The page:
Can regulatory systems come to terms with Facebook’s stablecoin?
Tue 16 Feb 2021
Facebook’s ambition to create a transferable global digital coin between users on the social media giant’s messaging platforms WhatsApp and Messenger has been controversial from the outset. Perhaps not surprisingly, the backlash from regulators around the world was substantial from day one. The world’s leading economies were less than enthusiastic of the possibility of a cryptocurrency – a global stablecoin – issued by a social media giant, rivalling their sovereign currencies and disrupting the established monetary policies, monetary sovereignty, and financial stability both locally and globally.
The concerns outlined by international and government heads included: privacy, money laundering and financial terrorism, consumer protection, data security, network stability, competition, and taxation. The lawmakers had to have a united international regulatory response to Libra – now Diem – to prevent arbitrage opportunities. They had to establish how to regulate the currency, manage the Reserve backing the currency, and how the global financial infrastructure would be affected. To monitor payment chain information and exchange listings of the coin, its wallets, validators and providers, the regulators also required full access to the Association’s system.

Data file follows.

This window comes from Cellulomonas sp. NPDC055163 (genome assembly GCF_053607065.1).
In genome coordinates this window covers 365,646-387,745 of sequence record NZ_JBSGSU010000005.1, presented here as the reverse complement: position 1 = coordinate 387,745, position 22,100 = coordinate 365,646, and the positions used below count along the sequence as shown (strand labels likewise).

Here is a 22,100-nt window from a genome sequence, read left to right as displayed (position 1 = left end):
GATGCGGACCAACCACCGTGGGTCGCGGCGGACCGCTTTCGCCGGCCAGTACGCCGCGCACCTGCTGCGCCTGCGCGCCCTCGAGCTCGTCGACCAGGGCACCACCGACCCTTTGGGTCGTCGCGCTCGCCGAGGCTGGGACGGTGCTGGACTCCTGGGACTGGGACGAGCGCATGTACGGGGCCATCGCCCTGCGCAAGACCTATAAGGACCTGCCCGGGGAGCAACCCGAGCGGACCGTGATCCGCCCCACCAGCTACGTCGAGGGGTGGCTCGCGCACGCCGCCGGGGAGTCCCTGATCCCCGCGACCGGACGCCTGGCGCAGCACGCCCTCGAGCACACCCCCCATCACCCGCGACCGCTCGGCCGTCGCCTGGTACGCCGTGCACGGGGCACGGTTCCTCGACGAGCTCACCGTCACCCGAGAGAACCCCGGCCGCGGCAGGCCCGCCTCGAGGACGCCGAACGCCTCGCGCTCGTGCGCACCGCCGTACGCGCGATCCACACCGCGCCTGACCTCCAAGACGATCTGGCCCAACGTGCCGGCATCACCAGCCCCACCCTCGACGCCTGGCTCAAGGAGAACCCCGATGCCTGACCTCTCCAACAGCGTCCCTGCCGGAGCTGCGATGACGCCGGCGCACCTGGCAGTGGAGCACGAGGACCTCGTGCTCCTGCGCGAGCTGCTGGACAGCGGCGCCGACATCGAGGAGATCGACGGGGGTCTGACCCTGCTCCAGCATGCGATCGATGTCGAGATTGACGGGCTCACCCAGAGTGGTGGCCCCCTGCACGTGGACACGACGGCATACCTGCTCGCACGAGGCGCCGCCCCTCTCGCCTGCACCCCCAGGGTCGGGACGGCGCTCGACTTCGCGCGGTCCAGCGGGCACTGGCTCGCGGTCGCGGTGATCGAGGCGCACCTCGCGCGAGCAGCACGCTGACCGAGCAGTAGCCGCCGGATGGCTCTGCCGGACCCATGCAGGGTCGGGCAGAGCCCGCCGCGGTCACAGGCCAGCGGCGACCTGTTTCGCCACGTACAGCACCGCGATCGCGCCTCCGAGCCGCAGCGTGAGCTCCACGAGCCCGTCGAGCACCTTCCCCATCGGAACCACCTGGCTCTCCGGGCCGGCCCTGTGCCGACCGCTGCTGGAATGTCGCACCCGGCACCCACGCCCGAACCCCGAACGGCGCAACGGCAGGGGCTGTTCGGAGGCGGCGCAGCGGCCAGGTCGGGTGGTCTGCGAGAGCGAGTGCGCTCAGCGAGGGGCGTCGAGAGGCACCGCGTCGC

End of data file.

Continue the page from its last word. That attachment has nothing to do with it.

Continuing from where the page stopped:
The latest revisions to the proposed system
Registered in Geneva in May 2019, the Libra Association has persisted in its efforts to bring the stablecoin project to life and has tweaked its design several times to meet regulatory concerns. After many months of government hearings and investigations, Libra rebranded to Diem Association in December 2020 and published the latest version of its white paper on its payment system design. The regulatory concerns deserving specific attention, have been addressed in four fundamental changes:
- Offering single currency stablecoins in addition to the multi-currency coin. This decision addresses the regulators’ view that a multi-currency coin would interfere with monetary sovereignty and monetary policy, should the network reach significant scale.
Each coin will be supported by “a reserve of cash or cash-equivalents and very short-term government securities denominated in that currency and issued by the home country of that currency”. The Association will start with single stablecoins on the USD, EUR, and GBP and expand over time. The organisation would continue to work with financial regulators worldwide to expand the collection of single currency coins offered.